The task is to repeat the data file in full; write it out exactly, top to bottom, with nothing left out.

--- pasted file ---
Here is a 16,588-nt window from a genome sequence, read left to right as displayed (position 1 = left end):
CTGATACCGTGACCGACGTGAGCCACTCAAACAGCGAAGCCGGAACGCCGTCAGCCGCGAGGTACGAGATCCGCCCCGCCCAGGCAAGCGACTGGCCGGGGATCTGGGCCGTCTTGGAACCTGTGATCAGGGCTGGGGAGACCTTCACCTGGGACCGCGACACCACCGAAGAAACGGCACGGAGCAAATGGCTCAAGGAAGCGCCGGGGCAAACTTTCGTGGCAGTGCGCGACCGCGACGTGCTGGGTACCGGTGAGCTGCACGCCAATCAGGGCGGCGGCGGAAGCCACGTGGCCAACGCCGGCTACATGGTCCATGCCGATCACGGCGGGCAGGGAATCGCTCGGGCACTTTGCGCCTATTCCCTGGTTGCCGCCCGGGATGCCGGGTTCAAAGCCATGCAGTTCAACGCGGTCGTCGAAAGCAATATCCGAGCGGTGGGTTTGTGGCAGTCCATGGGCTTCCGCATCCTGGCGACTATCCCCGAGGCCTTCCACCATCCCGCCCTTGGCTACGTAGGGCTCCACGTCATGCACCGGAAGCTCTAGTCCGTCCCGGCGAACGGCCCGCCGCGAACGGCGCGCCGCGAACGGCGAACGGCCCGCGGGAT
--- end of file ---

Here is a 16,588-nt window from a genome sequence, read left to right as displayed (position 1 = left end):
CTGATACCGTGACCGACGTGAGCCACTCAAACAGCGAAGCCGGAACGCCGTCAGCCGCGAGGTACGAGATCCGCCCCGCCCAGGCAAGCGACTGGCCGGGGATCTGGGCCGTCTTGGAACCTGTGATCAGGGCTGGGGAGACCTTCACCTGGGACCGCGACACCACCGAAGAAACGGCACGGAGCAAATGGCTCAAGGAAGCGCCGGGGCAAACTTTCGTGGCAGTGCGCGACCGCGACGTGCTGGGTACCGGTGAGCTGCACGCCAATCAGGGCGGCGGCGGAAGCCACGTGGCCAACGCCGGCTACATGGTCCATGCCGATCACGGCGGGCAGGGAATCGCTCGGGCACTTTGCGCCTATTCCCTGGTTGCCGCCCGGGATGCCGGGTTCAAAGCCATGCAGTTCAACGCGGTCGTCGAAAGCAATATCCGAGCGGTGGGTTTGTGGCAGTCCATGGGCTTCCGCATCCTGGCGACTATCCCCGAGGCCTTCCACCATCCCGCCCTTGGCTACGTAGGGCTCCACGTCATGCACCGGAAGCTCTAGTCCGTCCCGGCGAACGGCCCGCCGCGAACGGCGCGCCGCGAACGGCGAACGGCCCGCGGGAT